New Economics Papers
on Banking
Issue of 2007‒08‒18
eight papers chosen by
Roberto J. Santillán–Salgado, EGADE-ITESM

  1. Banking, Inside Money and Outside Money By Sun, Hongfei
  2. Rediscounting under aggregate risk with moral hazard By James T. E. Chapman; Antoine Martin
  3. How much would banks be willing to pay to become "too-big-to-fail" and to capture other benefits? By Elijah Brewer, III; Julapa Jagtiani
  4. The Role of Trade Credit for Small Firms: An Implication from Japan's Banking Crisis Failures in Japan By Shin-ichi Fukuda; Munehisa Kasuya; Kentaro Akashi
  5. A new approach to measuring competition in the loan markets of the euro area By Michiel van Leuvensteijn; Jacob A. Bikker; Adrian A.R.J.M. van Rixtel; Christoffer Kok-Sørensen∗
  6. Investment, Internal Funds and Public Banking in Germany By Dirk Engel; Torge Middendorf
  7. Agency Conflicts, Financial Distress, and Syndicate Structure: Evidence from Japanese Borrowers By Sang Whi Lee; Seung-Woog Kwang; Donald J. Mullineaux; Kwangwoo Park
  8. Big Bad Banks? The Impact of U.S. Branch Deregulation on Income Distribution By Thorsten Beck; Ross Levine; Alexey Levkov

  1. By: Sun, Hongfei
    Abstract: This paper presents an integrated theory of money and banking. I address the following question: when both individuals and banks have private information, what is the optimal way to settle debts? I develop a dynamic model with micro-founded roles for banks and a medium of exchange. I establish two main results: first, markets can improve upon the optimal dynamic contract at the presence of private information. Market prices fully reveal the aggregate states and help solve the incentive problem of the bank. Secondly, it is optimal for the bank to require loans be settled with short-term inside money, i.e. bank money that expires immediately after the settlement of debts. Short-term inside money dominates outside money because the former makes it less costly to induce truthful revelation and achieve more efficient risk sharing.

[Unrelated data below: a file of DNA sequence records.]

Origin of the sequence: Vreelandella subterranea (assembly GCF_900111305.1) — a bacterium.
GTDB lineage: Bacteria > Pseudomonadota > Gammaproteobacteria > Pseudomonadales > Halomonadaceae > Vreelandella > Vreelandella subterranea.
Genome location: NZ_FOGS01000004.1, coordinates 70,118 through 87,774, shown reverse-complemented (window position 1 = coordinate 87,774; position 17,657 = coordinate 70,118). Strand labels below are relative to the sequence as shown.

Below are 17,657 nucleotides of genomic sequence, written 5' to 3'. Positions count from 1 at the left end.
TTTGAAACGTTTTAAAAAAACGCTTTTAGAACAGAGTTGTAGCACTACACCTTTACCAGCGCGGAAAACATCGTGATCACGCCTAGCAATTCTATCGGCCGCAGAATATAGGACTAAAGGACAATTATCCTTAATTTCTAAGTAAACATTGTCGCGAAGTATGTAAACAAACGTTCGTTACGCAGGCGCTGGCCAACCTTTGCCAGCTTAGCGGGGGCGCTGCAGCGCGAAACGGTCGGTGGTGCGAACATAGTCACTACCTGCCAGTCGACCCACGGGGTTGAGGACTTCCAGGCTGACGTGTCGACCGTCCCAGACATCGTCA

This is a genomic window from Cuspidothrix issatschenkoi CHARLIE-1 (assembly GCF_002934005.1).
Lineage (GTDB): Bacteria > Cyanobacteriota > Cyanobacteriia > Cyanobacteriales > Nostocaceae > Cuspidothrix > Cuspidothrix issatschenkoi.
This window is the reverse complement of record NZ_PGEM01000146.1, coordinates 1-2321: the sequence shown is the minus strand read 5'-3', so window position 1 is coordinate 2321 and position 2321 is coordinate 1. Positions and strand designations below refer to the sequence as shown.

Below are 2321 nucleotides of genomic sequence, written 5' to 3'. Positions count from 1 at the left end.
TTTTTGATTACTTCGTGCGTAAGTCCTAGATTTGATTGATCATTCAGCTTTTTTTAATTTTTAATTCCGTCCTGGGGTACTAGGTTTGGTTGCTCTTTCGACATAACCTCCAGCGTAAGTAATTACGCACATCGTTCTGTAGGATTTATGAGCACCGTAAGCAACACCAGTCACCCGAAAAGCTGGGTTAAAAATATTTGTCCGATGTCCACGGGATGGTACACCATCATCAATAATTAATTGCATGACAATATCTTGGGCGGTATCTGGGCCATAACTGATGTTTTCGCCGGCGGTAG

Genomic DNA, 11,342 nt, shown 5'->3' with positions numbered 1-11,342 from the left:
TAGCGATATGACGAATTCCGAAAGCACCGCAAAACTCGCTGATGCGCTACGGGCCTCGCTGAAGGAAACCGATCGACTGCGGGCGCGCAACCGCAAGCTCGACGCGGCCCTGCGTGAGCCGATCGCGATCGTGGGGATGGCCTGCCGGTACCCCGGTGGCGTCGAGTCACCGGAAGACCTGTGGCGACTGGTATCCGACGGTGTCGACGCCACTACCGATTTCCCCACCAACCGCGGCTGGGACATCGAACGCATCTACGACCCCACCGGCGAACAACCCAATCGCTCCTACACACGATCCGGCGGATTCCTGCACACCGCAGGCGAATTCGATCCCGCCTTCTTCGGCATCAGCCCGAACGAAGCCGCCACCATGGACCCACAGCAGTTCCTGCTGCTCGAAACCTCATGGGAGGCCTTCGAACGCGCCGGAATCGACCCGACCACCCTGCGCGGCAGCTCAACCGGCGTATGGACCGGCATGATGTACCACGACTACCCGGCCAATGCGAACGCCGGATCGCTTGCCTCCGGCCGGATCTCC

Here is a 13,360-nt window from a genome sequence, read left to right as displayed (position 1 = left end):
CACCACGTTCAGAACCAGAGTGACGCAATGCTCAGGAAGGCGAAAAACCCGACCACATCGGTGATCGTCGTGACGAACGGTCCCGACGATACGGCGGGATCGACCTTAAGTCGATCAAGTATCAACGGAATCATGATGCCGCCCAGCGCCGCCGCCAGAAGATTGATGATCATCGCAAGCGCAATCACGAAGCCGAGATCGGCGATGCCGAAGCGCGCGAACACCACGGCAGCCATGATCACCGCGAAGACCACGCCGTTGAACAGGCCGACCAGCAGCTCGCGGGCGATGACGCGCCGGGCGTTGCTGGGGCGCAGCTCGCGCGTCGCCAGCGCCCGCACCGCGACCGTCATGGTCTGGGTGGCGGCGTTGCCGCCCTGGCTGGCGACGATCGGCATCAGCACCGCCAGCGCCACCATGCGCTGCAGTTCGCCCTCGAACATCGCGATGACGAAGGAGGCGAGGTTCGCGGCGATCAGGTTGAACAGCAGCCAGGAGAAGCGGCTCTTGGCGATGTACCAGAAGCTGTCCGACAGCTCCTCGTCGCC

Keywords: banking; inside money; outside money
    JEL: G2 E4
    Date: 2007–08
  2. By: James T. E. Chapman; Antoine Martin
    Abstract: In a 1999 paper, Freeman proposes a model in which discount window lending and open market operations have different outcomes - an important development because in most of the literature the results of these policy tools are indistinguishable. Freeman's conclusion that the central bank should absorb losses related to default to provide risk-sharing goes against the concern that central banks should limit their exposure to credit risk. We extend Freeman's model by introducing moral hazard. With moral hazard, the central bank should avoid absorbing losses, contrary to Freeman's argument. However, we show that the outcomes of discount window lending and open market operations can still be distinguished in this new framework. The optimal policy would be for the central bank to make a restricted number of creditors compete for funds. By restricting the number of agents, the central bank can limit the moral hazard problem. And by making agents compete with each other, the central bank can exploit market information that reveals the state of the economy.
    Keywords: Discount window ; Open market operations ; Banks and banking, Central ; Credit
    Date: 2007
  3. By: Elijah Brewer, III; Julapa Jagtiani